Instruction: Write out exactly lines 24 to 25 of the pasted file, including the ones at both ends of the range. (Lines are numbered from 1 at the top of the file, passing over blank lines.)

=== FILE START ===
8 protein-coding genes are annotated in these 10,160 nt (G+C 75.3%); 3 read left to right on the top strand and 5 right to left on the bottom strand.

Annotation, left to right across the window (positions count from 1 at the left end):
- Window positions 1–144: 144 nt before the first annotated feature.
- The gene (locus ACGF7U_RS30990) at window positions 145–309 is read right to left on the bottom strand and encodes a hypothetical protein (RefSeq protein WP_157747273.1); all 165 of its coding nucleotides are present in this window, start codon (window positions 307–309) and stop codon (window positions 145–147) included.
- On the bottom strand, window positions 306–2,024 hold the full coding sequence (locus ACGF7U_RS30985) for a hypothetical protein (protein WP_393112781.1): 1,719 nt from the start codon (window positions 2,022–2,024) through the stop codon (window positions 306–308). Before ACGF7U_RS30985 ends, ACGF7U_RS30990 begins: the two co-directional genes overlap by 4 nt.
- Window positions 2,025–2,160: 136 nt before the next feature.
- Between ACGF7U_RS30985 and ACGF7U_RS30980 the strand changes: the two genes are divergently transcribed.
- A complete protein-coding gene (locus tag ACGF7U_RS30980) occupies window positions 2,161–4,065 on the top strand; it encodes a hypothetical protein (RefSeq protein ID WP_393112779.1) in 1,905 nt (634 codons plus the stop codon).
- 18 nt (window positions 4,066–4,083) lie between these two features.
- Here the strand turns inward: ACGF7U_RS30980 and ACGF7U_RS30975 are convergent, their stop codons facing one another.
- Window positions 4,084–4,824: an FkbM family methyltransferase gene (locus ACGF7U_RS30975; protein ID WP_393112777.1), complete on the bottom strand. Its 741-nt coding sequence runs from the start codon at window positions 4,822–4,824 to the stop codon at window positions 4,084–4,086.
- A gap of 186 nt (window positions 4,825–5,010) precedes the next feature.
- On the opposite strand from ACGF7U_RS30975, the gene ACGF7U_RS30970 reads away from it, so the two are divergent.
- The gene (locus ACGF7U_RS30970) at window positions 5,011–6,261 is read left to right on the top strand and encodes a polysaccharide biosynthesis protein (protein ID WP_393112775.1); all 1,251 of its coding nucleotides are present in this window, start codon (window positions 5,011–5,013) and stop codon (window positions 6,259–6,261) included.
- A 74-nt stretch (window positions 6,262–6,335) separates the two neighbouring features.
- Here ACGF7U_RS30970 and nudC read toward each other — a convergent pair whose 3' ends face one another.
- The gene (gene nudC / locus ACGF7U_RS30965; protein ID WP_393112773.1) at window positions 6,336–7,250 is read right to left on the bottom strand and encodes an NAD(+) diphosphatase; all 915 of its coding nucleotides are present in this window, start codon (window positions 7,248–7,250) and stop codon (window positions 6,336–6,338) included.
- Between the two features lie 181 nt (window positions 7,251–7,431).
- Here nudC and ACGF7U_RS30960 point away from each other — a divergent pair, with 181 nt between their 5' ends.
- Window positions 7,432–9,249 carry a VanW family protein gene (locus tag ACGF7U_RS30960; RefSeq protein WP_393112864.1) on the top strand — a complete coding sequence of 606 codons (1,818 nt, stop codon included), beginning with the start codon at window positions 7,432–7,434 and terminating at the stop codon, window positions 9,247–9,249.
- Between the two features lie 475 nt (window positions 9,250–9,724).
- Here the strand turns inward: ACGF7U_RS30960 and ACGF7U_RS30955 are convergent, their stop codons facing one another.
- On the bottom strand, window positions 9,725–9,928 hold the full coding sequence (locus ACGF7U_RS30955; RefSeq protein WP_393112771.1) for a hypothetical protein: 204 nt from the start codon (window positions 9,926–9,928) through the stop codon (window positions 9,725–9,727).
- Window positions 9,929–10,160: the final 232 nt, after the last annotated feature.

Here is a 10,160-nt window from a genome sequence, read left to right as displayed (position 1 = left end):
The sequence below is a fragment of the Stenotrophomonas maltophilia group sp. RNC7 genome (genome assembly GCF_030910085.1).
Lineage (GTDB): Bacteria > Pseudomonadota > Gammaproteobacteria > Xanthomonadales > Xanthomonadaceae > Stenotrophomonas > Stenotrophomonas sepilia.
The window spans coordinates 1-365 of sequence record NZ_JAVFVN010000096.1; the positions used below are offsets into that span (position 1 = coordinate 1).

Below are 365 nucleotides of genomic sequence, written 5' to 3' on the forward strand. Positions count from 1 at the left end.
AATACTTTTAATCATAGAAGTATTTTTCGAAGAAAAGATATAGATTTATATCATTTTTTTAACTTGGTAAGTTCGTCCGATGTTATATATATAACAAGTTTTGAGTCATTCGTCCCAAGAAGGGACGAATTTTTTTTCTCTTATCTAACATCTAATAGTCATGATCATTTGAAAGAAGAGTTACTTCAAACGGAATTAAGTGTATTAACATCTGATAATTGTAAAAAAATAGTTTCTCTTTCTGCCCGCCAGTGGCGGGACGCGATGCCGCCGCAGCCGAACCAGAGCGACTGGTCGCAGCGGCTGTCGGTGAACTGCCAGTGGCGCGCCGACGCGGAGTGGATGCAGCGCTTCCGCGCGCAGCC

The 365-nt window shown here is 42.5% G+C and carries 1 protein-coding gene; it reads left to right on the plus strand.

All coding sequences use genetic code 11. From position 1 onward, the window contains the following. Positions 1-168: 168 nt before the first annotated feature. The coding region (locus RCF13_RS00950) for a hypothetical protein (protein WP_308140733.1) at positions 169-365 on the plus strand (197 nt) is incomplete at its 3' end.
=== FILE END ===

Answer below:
- Window positions 9,929–10,160: the final 232 nt, after the last annotated feature.

Here is a 10,160-nt window from a genome sequence, read left to right as displayed (position 1 = left end):